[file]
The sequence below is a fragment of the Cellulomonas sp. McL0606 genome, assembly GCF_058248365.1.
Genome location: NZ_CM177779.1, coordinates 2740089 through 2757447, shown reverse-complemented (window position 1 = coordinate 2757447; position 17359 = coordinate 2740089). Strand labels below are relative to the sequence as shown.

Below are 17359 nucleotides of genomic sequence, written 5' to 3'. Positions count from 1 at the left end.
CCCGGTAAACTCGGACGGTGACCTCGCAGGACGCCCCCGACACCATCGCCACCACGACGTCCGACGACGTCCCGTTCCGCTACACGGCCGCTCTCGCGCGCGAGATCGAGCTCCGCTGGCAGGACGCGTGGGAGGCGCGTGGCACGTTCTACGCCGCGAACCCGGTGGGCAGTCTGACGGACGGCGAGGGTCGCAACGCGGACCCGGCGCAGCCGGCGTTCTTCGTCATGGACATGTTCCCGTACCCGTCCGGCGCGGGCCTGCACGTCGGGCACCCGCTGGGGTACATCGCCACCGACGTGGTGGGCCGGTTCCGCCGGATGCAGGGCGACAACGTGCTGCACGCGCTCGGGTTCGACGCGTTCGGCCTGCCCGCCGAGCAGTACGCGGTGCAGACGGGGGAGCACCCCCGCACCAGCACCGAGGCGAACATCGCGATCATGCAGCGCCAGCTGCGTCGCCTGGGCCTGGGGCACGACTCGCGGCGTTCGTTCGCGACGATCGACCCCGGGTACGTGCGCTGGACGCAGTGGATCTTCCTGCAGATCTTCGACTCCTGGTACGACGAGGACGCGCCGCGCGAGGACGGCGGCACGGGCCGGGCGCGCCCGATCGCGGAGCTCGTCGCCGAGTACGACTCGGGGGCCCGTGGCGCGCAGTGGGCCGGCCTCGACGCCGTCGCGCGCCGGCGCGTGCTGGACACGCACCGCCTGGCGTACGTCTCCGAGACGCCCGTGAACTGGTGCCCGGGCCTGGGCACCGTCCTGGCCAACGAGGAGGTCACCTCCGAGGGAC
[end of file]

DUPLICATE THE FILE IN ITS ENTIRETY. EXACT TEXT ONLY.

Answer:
The sequence below is a fragment of the Cellulomonas sp. McL0606 genome, assembly GCF_058248365.1.
Genome location: NZ_CM177779.1, coordinates 2740089 through 2757447, shown reverse-complemented (window position 1 = coordinate 2757447; position 17359 = coordinate 2740089). Strand labels below are relative to the sequence as shown.

Below are 17359 nucleotides of genomic sequence, written 5' to 3'. Positions count from 1 at the left end.
CCCGGTAAACTCGGACGGTGACCTCGCAGGACGCCCCCGACACCATCGCCACCACGACGTCCGACGACGTCCCGTTCCGCTACACGGCCGCTCTCGCGCGCGAGATCGAGCTCCGCTGGCAGGACGCGTGGGAGGCGCGTGGCACGTTCTACGCCGCGAACCCGGTGGGCAGTCTGACGGACGGCGAGGGTCGCAACGCGGACCCGGCGCAGCCGGCGTTCTTCGTCATGGACATGTTCCCGTACCCGTCCGGCGCGGGCCTGCACGTCGGGCACCCGCTGGGGTACATCGCCACCGACGTGGTGGGCCGGTTCCGCCGGATGCAGGGCGACAACGTGCTGCACGCGCTCGGGTTCGACGCGTTCGGCCTGCCCGCCGAGCAGTACGCGGTGCAGACGGGGGAGCACCCCCGCACCAGCACCGAGGCGAACATCGCGATCATGCAGCGCCAGCTGCGTCGCCTGGGCCTGGGGCACGACTCGCGGCGTTCGTTCGCGACGATCGACCCCGGGTACGTGCGCTGGACGCAGTGGATCTTCCTGCAGATCTTCGACTCCTGGTACGACGAGGACGCGCCGCGCGAGGACGGCGGCACGGGCCGGGCGCGCCCGATCGCGGAGCTCGTCGCCGAGTACGACTCGGGGGCCCGTGGCGCGCAGTGGGCCGGCCTCGACGCCGTCGCGCGCCGGCGCGTGCTGGACACGCACCGCCTGGCGTACGTCTCCGAGACGCCCGTGAACTGGTGCCCGGGCCTGGGCACCGTCCTGGCCAACGAGGAGGTCACCTCCGAGGGAC